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I disagree with your 'period'. I have caught grief from other TGS, but I don't let that bother me. The shooter comes first with me, not the rule book. If it is extremely hot, or extremely cold, I will put out in my match newsletter that the clothing police are not in force this weekend. Carhartt is my friend during the winter. :) We follow all SASS rules to the letter otherwise. I am a big advocate of common sense. Common sense is an endangered species in America.

 

I'm a big advocate of common sense too. And I agree that it is an endangered species in America. Common sense is not one's man's own personal decision to disregard the rules when it is not necessary to do so. Common sense would tell us that we need to do what we need to do to handle any particular situation... that is indeed what most people do when they find the need to take another route. What most people don't do is to get up on a stump and beat their chest about how they don't follow the rules. This is not common sense.. it is just Vanity.

 

Snakebite

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Only one shooter (of 3)at the LT may load at a time. Each round counted out loud with the command, "Gun is now ready, return it to the LT." By the 3rd stage I was ready to climb out of my own skin.

 

The major problem with revolvers on the LT (STOOPIT ROOLE!!!) is that 3 or even 4 shooters are now moving 4 loaded guns each every time a new shooter is called to the line. The short barrels can turn at will and can turn when the next shooter pushes their guns against them. The next shooter can even accidentally push another shooter's guns off the table without constant monitoring.

 

This makes it virtually impossible to prepare for the stage. Like many here I simply won't shoot twice at a club that has those rules in place.

 

Hammer must be lowered rather than trigger pulled allowing hammer to fall at the LT. SDQ... you gotta be kiding me? Pulling the trigger with the barrel of a long gun safely pointed into the berm is the very best way to be sure that hammer is fully down before loading. It's even the adopted rule for Wild Bunch; cleared and trigger pulled, holster. Won't go back there either.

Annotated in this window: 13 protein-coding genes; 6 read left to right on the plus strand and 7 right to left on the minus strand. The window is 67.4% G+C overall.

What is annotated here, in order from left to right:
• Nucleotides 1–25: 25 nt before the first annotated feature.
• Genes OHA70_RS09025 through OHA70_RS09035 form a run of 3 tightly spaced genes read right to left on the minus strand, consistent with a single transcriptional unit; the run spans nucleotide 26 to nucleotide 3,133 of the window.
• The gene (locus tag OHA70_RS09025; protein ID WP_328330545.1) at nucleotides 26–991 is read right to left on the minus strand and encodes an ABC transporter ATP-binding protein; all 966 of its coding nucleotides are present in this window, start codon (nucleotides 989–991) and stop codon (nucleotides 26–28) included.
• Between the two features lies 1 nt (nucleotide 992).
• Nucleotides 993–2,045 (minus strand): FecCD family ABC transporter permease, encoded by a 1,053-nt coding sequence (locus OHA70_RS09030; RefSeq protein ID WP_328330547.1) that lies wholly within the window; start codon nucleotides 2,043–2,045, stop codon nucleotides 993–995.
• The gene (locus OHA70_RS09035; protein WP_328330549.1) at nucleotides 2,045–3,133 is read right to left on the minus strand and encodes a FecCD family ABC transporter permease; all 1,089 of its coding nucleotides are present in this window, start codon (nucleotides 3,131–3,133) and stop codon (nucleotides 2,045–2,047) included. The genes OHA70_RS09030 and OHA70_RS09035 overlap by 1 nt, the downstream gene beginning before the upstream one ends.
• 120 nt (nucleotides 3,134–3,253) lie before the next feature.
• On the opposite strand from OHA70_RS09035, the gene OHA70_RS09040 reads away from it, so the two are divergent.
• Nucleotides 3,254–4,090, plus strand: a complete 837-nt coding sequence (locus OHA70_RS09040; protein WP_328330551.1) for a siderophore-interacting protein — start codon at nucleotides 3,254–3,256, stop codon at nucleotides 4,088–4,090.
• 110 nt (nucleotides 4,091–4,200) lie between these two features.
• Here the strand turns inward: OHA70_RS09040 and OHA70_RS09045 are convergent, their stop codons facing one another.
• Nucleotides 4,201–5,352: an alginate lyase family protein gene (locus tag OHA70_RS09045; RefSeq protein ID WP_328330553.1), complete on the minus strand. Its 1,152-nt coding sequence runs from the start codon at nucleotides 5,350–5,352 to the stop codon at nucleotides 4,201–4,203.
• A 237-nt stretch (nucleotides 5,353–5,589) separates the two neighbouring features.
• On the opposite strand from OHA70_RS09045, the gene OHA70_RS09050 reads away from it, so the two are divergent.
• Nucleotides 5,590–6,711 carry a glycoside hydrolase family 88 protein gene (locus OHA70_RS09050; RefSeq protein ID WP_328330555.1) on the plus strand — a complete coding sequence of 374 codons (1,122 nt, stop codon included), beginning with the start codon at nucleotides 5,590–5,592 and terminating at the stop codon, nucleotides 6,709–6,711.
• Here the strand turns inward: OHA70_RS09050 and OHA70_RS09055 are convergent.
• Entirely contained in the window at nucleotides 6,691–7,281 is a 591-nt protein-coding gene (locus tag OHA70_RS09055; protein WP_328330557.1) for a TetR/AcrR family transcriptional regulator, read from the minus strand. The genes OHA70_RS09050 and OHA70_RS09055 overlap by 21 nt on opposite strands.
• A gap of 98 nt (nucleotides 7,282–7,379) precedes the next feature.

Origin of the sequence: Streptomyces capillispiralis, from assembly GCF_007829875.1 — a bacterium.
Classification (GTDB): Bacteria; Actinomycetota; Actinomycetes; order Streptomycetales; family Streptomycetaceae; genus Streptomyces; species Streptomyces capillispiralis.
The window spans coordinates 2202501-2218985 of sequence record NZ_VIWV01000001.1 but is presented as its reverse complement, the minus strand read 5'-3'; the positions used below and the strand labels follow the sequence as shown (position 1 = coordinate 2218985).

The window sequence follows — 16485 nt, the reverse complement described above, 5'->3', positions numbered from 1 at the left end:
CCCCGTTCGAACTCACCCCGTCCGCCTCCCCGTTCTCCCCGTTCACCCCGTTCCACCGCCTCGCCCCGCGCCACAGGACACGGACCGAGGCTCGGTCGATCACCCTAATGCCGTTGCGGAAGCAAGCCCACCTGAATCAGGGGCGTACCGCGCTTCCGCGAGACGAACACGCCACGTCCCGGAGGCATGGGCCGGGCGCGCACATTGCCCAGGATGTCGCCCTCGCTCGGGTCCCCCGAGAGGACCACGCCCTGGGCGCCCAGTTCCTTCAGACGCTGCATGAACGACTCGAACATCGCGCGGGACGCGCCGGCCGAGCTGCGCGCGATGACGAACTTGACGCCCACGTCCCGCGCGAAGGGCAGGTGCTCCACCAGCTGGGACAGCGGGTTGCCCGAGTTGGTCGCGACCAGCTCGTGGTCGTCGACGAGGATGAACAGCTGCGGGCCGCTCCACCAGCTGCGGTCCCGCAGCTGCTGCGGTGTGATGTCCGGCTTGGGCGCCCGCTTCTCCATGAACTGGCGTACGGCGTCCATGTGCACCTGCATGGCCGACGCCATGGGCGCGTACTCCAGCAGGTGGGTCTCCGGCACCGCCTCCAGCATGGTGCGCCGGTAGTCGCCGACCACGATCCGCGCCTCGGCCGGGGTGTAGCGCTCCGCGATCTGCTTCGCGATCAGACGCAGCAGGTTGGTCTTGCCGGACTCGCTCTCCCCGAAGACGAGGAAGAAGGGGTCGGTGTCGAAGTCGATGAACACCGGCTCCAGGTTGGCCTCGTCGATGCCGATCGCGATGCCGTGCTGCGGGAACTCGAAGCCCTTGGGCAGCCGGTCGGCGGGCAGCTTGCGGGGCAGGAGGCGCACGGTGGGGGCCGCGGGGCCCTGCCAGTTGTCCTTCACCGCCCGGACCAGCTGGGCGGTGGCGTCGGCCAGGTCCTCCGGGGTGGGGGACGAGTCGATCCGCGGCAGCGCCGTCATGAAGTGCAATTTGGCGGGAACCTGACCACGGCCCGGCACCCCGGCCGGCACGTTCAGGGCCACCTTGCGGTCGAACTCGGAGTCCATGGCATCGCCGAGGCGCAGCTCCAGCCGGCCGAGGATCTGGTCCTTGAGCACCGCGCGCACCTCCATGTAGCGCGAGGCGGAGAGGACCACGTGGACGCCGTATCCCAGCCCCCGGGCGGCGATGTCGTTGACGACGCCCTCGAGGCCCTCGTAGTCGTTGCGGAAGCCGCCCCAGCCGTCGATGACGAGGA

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I'm a big advocate of common sense too. And I agree that it is an endangered species in America. Common sense is not one's man's own personal decision to disregard the rules when it is not necessary to do so. Common sense would tell us that we need to do what we need to do to handle any particular situation... that is indeed what most people do when they find the need to take another route. What most people don't do is to get up on a stump and beat their chest about how they don't follow the rules. This is not common sense.. it is just Vanity.

 

Snakebite

 

 

Read Philly Slim's reply, and quit trying to pick a fight. No one is stumping. I am making a simple comment about clothes police. If people are adverse to that, they can shoot elsewhere. I have never had a face-to-face complaint, only bickering on the TG Wire. When it is 22 degrees outside, with frost on the ground, people sure like their Carhartt quilted coveralls. :)

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My point in having only SASS rules for everyone is that now all rules are the same for all shooters. No having to remember which local rules apply to a local club.